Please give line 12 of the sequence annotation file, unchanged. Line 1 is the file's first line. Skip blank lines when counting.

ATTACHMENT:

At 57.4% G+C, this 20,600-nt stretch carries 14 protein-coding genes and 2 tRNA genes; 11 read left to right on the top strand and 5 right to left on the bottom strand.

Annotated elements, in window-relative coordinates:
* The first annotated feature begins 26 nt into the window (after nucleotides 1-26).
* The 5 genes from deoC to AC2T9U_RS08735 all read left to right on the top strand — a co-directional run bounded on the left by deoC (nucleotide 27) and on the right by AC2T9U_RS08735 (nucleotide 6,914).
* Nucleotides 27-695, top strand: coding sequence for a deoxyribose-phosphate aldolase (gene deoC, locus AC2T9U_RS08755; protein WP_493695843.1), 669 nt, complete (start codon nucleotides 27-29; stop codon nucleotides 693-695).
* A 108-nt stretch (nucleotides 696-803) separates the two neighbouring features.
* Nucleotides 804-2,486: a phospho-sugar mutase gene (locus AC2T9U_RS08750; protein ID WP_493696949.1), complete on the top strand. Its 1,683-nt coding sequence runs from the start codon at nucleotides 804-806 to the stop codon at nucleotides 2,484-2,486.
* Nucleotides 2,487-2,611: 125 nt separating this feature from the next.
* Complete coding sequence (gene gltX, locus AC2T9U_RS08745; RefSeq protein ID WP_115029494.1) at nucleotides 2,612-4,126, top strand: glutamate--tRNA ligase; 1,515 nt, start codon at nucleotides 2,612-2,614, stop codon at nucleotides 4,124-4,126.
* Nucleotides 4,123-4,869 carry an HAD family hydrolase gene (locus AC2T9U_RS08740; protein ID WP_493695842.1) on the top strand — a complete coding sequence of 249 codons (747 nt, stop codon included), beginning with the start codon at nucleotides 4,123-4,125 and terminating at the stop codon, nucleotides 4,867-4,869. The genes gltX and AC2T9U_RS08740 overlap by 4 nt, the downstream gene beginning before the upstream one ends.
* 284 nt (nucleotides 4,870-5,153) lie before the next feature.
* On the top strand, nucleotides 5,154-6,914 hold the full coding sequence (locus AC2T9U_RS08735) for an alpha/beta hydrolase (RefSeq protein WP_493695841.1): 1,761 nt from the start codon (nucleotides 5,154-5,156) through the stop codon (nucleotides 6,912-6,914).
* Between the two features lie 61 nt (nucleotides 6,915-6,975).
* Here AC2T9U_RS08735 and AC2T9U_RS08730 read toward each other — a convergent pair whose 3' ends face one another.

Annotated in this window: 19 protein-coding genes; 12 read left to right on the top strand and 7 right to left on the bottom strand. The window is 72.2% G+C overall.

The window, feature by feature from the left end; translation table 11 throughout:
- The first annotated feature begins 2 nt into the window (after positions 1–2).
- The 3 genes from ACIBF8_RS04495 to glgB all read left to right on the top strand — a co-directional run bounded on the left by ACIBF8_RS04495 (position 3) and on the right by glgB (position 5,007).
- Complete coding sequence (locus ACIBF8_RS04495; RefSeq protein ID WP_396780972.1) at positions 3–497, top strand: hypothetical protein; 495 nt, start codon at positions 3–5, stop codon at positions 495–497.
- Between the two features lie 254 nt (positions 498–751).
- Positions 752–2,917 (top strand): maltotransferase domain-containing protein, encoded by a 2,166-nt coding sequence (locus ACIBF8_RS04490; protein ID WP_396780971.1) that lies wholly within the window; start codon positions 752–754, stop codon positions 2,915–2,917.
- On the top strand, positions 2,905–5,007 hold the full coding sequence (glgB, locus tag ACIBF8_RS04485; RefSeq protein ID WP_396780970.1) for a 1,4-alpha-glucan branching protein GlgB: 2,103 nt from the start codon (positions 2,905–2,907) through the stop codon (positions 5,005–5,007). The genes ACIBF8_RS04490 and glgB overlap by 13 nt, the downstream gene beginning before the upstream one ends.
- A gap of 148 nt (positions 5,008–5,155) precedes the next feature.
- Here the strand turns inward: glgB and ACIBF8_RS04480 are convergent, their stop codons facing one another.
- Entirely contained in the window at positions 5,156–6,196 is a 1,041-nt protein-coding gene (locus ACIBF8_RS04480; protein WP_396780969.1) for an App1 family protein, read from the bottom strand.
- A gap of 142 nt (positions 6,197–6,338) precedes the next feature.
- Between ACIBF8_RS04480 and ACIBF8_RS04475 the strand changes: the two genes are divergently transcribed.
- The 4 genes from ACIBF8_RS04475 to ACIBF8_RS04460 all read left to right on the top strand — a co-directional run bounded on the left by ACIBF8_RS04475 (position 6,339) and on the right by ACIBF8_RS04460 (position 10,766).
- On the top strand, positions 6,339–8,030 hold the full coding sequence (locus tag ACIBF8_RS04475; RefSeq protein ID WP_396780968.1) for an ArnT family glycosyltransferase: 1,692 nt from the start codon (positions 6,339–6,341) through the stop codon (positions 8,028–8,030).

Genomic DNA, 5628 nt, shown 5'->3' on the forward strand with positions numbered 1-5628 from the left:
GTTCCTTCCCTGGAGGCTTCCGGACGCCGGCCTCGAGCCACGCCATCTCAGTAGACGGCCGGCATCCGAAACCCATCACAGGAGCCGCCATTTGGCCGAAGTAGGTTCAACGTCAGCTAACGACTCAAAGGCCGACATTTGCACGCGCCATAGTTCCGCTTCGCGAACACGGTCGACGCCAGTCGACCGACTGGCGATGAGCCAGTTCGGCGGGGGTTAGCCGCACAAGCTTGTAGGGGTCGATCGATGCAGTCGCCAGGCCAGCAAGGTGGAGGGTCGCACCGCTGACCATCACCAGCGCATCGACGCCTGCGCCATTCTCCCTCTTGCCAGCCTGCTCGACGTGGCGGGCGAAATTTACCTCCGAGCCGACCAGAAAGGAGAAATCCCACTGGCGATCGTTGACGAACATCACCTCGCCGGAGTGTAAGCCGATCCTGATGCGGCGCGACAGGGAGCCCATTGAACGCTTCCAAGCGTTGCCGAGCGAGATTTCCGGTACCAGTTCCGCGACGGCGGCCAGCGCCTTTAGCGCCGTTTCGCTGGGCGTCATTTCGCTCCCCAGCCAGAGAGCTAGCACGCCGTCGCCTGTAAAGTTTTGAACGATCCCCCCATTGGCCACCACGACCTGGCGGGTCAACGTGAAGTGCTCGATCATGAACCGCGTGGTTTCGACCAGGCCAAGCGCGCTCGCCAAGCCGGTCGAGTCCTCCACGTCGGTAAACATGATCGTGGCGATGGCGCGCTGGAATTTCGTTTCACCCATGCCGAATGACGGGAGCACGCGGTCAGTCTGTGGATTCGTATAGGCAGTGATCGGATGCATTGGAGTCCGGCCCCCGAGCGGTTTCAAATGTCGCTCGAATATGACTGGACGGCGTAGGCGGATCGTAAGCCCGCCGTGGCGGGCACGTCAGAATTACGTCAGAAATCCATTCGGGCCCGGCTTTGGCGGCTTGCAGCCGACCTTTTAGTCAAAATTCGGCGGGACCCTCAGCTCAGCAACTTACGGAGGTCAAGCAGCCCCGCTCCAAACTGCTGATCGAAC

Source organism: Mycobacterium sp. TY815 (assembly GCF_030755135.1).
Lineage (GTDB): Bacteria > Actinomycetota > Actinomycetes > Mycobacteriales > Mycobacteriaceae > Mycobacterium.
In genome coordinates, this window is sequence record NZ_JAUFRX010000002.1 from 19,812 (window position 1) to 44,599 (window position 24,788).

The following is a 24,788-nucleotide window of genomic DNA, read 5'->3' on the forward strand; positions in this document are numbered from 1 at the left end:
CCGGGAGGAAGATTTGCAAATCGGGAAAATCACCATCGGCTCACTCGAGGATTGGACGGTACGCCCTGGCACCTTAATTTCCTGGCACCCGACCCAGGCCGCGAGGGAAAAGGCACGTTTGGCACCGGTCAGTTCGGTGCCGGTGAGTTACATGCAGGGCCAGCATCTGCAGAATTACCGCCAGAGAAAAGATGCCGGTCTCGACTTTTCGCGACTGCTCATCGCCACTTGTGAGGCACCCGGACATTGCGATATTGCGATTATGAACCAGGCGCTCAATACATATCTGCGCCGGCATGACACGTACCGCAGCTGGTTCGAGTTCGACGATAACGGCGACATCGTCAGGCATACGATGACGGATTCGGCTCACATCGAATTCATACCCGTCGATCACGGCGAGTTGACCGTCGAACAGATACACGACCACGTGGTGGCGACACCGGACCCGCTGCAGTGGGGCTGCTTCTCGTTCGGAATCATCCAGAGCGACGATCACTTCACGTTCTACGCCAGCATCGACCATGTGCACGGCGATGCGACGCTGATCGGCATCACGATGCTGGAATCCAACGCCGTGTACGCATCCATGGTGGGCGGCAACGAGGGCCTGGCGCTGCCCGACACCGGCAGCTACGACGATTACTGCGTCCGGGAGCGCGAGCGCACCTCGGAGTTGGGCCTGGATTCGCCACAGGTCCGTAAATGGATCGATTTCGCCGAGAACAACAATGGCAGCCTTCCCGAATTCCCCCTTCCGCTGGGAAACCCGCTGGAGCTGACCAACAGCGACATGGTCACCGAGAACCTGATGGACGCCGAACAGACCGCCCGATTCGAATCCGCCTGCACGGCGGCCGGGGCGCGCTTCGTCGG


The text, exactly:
* On the top strand, nucleotides 5,154-6,914 hold the full coding sequence (locus AC2T9U_RS08735) for an alpha/beta hydrolase (RefSeq protein WP_493695841.1): 1,761 nt from the start codon (nucleotides 5,154-5,156) through the stop codon (nucleotides 6,912-6,914).